- Equity in land owned for 2 years or more is being contributed as part of Borrower’s contribution;
- The real estate is Third Party Lender’s OREO; or
- The Project is not an arms-length transaction (e.g., family members).
Section 5.0 of the SOP 50 10 5(H) effective May 4, 2015 denotes the following change:
Updated Business Appraisal Requirements for 7(a) Loans
Also in Chapter 4, SBA is updating the requirements for a business appraisal in the 7(a) loan program. First, SBA changed its terminology from “business valuation” to “business appraisal” to align with the terminology used in the lending industry. Second, SBA is adding a new accreditation to the list of qualified sources to perform a business appraisal: Accredited Business Certified Appraiser (ABCA) accredited through the International Society of Business Analysts. Third, SBA is updating the business appraisal requirements for change of ownership transactions involving a Special Purpose Property. If an applicant business operates from a Special Purpose Property (for example, car washes, hotels, gas stations with or without a convenience store, golf courses, medical facilities or bowling alleys), the going concern appraisal must be completed by a Certified General Real Property Appraiser with experience appraising the specific business/property type. Such appraisals must allocate separate values to the individual components of the transaction including land, building, equipment and intangible assets. Finally, the Certified General Appraiser must have completed no less than four going concern appraisals of equivalent special use property as the property being appraised, within the last 36 months, as identified in the qualifications portion of the Appraisal Report.
What does all this mean? Do the SBA changes have a significant effect on special use appraisals such as gas stations and car washes? Let’s do a quick review. Previously when lending on intangible assets the SBA SOP required business appraisals (or allocations thereof as part of a going-concern) in excess of $250,000 to be performed by a qualified source as defined as someone with one of the following accreditations:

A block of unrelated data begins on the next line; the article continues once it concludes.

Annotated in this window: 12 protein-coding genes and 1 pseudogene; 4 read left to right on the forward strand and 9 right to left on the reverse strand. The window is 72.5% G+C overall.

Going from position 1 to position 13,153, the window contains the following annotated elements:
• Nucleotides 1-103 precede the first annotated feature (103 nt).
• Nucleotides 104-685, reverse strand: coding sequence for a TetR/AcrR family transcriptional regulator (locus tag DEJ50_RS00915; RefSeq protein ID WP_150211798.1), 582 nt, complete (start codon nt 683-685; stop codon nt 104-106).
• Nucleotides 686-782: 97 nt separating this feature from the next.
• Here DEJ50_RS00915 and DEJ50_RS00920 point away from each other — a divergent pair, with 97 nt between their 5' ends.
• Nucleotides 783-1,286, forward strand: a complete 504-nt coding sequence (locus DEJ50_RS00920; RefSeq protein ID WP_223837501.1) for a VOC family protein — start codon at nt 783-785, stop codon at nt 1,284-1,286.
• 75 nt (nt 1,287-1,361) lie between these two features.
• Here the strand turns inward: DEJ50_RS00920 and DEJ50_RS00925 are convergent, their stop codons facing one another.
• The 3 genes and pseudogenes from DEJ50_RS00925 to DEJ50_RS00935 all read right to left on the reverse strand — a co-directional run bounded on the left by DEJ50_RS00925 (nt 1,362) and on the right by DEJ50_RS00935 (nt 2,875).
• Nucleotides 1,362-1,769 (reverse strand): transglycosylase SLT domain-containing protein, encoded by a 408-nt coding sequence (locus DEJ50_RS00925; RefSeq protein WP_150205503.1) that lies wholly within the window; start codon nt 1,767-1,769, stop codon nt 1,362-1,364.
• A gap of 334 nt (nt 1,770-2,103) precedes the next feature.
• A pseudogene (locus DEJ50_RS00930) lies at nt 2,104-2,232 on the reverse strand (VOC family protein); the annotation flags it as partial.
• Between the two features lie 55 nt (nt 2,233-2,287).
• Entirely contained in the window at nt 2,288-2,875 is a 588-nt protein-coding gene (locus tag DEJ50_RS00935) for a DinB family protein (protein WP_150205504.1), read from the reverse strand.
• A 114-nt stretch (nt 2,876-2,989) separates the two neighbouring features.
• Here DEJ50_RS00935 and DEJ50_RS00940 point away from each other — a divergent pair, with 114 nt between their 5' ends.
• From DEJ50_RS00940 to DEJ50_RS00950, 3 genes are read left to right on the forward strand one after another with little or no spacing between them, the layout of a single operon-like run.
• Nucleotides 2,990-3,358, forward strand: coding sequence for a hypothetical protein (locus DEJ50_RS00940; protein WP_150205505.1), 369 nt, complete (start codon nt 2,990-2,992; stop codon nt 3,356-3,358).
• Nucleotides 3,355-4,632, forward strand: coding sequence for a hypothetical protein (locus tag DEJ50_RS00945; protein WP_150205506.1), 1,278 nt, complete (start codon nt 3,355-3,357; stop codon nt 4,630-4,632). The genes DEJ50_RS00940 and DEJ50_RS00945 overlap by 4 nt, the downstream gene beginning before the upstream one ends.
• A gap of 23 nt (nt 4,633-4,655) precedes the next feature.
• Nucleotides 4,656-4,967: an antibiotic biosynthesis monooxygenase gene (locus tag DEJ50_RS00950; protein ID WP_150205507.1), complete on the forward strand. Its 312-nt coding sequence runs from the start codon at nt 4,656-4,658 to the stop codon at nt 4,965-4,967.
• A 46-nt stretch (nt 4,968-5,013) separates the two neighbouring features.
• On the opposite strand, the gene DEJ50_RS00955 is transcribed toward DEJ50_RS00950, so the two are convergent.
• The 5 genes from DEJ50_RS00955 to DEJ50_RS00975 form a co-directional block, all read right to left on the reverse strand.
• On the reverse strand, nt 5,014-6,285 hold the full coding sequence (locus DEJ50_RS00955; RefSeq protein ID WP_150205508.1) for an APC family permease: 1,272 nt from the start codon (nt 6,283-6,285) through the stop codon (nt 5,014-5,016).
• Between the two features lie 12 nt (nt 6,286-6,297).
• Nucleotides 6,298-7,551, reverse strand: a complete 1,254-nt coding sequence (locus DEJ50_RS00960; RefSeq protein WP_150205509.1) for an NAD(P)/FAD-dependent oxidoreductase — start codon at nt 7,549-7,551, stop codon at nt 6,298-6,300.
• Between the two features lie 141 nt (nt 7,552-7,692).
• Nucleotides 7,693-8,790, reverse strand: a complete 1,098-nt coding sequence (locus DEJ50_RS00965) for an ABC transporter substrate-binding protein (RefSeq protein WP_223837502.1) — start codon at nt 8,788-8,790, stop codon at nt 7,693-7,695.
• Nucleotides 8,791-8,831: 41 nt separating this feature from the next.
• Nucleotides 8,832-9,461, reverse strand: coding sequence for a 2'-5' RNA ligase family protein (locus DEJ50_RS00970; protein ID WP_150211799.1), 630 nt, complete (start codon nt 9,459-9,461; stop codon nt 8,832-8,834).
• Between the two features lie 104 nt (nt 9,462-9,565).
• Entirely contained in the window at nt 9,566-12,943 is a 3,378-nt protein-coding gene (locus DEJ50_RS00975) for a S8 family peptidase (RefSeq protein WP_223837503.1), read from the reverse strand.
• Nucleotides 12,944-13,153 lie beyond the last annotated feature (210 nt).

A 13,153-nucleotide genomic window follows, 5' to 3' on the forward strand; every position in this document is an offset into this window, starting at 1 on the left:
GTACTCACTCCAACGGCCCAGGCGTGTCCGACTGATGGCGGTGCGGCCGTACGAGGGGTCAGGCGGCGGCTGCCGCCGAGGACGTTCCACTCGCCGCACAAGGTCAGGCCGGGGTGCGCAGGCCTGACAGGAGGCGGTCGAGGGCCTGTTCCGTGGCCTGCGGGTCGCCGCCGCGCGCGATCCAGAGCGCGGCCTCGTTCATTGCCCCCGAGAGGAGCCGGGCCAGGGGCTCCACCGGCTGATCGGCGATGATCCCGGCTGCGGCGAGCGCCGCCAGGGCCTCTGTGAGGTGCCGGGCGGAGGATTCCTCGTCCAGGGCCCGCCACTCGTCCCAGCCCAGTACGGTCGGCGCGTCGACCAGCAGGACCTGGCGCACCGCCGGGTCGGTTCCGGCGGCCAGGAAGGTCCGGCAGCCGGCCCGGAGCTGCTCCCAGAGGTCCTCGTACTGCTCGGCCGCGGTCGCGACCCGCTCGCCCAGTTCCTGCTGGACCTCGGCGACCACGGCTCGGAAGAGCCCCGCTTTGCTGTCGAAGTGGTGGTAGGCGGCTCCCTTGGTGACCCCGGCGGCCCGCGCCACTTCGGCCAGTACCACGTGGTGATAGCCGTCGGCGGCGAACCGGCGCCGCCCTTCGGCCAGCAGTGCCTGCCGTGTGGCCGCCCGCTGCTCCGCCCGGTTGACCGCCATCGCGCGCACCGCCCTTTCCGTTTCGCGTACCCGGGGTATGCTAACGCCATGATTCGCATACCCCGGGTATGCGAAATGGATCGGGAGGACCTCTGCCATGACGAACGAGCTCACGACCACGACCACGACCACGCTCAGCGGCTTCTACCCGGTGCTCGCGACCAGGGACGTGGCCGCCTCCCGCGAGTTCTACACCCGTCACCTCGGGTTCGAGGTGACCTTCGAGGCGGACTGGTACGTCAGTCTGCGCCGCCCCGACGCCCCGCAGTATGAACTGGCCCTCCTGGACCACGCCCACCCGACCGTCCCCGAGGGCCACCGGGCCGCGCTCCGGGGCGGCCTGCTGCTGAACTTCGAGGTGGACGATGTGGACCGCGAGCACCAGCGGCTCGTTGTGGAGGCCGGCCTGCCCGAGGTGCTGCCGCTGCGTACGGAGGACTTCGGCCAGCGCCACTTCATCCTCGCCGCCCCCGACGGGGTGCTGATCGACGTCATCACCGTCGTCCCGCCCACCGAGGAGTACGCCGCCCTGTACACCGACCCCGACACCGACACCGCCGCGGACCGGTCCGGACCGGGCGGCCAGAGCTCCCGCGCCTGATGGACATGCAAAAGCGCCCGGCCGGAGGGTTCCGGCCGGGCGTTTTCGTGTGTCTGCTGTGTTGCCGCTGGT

- Accredited Senior Appraiser (ASA)
- Certified Business Appraiser (CBA)
- Accredited in Business Valuation (ABV)
- Certified Valuation Analyst (CVA)
- Accredited Valuation Analyst (AVA)
Qualified Appraiser Source
In a gas station or car wash going-concern appraisal requirement these accreditations were triggered when business or intangible value allocation exceeded $250,000 and the SBA was lending on those intangible assets. Unfortunately, many appraisers simply avoided the requirement by allocating greater percentage amounts to real property to offset the deficit, reducing business or intangible allocation to less than $250,000. The good news is that SBA may have realized their error and took a step back with their new requirement that an experienced appraiser be employed, someone who has appraised (4) of the same going-concern type properties within the preceding 36 month period the date of appraisal. The additional accreditations no longer are necessary. Perhaps a step in the right direction, though still considered weak. Someone appraising (4) gas stations over a (3) year period would not be considered a specialist by any means nor would they have enough proprietary data points to render credible valuations.
So we know now that a qualified appraisal source is someone who follows USPAP and SBA requirements having met the new, somewhat loose experience requirements.
25-Year Loan Maturation
Aside from allocations of real estate verses intangibles where there will always be differing points of views, the major concern we see with SBA lenders and special use gas station and car wash properties is that of remaining economic life. Since loan maturities are tied to economic life, appraiser’s estimated remaining economic life is critical to the success of the loan. SBA recognizes maximum loan maturities for real estate at 25 years and equipment at 10 years. This poses special problems for gas station and car washes that have significant amounts of “equipment” included in the assets to underwrite. If the fueling improvements (USTs, dispensers, canopy, signage, EVR, etc.) or attached car wash conveyor system are considered as “equipment” it would be difficult to quality borrowers given such a significant portion of their loan would be collateralized by short lived assets. However, because these “equipment” items are permanently attached RPC allocated them as real estate. However, these items have much shorter lives than buildings alone and when blended together results in economic life as if new at 25 to 30 years. This leaves little room for age life depreciation as a facility older than 5 years may not have enough remaining economic life to meet the 25 year maturity threshold. With the abundance of short-lived items comprising a significant portion of the overall value, these properties generally need substantial renovation every 20 years or so not to mention the ever-changing regulatory landscape, which adds another unknown wrinkle to the effective life of the fueling improvements.